For the longest time I never used Twitter. What on earth for? My first tweet was something along the lines of ‘trying to figure out whether I should look into Twitter.’ It only started to make sense during a educational conference where I became actively involved in the on-stage discussions through commenting via a ‘backchannel’; hashtagged tweets, which showed up on the screen behind the speakers. I started following some of the speakers and the commenters and soon built up a rather useful personal learning network, using hashtags such as #edtech and #edchat, or last week #Didacta2015. It does make sense for educators to be on Twitter; it is free and possibly one of the most useful tools once you get into it. For German educators or educators in Germany there is the weekly @edchatDE, which has interesting topics such as ‘tablets in school’ or ‘Inklusion’; every Tuesday evening at 9 pm.

www.twitter.com


for Monday, 9 March 2015: Notability (App)

Notability is not free, but there is a reason why this app has for a long time been the no. 1 best-sold app on the App Store. This note-taking app is suitable for mobile devices and desktops. It supports text, images and audio recordings and contains a sketch pad with which to draw new images and annotate existing images, web art and clip art that you import. Could be just the app you have been looking for, then again there are some free tools (with fewer features) available via the Web or app as well.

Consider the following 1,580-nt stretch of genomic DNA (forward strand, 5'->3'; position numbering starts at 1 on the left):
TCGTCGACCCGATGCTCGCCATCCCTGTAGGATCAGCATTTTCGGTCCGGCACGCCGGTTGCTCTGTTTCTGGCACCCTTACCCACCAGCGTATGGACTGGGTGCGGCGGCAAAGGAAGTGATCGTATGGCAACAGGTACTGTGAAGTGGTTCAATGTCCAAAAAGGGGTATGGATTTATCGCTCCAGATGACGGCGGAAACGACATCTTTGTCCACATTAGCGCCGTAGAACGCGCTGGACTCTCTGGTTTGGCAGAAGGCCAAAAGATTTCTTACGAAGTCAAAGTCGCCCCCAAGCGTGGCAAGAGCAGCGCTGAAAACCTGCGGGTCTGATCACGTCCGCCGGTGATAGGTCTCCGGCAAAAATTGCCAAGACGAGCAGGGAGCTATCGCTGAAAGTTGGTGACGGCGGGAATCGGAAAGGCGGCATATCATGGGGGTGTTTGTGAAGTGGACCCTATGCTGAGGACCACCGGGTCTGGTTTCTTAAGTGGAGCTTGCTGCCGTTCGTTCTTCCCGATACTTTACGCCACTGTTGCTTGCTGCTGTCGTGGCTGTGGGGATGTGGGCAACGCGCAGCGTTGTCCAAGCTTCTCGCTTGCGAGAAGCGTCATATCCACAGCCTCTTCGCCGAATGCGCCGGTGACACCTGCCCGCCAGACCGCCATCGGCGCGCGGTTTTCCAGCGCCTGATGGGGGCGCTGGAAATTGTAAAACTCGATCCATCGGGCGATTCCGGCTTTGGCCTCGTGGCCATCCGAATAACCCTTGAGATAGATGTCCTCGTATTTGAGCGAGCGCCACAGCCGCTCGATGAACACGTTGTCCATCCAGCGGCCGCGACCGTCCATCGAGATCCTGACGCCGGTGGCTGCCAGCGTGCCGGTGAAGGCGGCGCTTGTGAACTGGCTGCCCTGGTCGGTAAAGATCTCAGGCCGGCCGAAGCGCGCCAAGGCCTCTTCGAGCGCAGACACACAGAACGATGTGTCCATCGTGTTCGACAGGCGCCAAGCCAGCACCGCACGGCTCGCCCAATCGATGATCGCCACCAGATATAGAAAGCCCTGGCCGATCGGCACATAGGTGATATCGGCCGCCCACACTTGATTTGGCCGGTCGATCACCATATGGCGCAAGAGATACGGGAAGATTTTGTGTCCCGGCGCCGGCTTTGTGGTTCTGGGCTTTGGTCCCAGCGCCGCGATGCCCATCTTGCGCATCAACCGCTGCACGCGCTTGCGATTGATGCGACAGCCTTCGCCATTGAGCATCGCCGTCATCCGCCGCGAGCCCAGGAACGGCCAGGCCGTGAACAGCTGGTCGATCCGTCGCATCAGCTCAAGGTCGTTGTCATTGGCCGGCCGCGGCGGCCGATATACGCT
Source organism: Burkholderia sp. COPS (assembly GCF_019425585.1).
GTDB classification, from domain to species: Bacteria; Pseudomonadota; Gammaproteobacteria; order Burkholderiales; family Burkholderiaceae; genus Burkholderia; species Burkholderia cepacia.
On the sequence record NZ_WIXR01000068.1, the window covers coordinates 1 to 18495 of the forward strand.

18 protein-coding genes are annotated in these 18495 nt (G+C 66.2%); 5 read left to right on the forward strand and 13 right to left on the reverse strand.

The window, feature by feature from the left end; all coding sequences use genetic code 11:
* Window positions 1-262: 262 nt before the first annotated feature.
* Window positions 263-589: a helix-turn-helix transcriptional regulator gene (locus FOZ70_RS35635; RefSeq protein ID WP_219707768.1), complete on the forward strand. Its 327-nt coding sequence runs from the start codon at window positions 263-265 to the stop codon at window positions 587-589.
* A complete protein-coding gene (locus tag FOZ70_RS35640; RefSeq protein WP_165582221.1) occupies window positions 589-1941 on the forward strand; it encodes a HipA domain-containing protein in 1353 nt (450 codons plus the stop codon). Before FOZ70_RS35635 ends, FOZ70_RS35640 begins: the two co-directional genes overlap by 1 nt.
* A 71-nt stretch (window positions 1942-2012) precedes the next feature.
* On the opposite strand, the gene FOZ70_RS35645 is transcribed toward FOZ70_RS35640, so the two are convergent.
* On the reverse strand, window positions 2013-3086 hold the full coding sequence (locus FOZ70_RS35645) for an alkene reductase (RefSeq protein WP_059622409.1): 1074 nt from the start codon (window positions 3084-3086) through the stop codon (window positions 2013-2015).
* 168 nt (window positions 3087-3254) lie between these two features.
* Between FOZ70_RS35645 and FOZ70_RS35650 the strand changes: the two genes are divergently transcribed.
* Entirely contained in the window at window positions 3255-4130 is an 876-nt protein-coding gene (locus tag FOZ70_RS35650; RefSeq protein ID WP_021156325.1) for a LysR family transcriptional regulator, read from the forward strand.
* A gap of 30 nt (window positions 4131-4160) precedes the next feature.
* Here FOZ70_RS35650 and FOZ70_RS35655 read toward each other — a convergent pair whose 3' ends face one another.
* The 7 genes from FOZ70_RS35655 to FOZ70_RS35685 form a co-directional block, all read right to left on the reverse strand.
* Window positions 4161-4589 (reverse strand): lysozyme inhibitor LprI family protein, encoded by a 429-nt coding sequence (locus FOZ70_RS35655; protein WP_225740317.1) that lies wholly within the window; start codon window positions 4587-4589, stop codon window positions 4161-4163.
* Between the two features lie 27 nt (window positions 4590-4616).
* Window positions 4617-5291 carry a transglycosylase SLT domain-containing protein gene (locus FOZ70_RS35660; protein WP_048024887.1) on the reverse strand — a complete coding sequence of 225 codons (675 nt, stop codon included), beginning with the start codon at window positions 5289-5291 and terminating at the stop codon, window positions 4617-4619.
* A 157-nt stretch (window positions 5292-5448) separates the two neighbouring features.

http://gingerlabs.com/


for Monday, 2 March 2015: Scoopit

Scoopit is a content curation platform to promote content. Scoopit advertise with 'discover, curate and publish great content to get visibility online'. It is a bit like Flipboard, a former Cool Tool, but seems better suited in case you want to share your content. It is free for your personal use, linking it to a maximum of two social networks and 10 posts a day – sounds sufficient for most busy people around here :-).

www.scoop.it


for Monday, 23 February 2015: Audacity

Audacity is a free tool available for Windows, Mac, Linux and other operating systems. It is open source software for recording and editing sounds and comes with cool features and tools to edit audio files and add effects. The software is user-friendly because of its rather intuitive interface and cool features.

https://sourceforge.net/projects/audacity/


for Monday, 16 February 2015: Safer Internet Day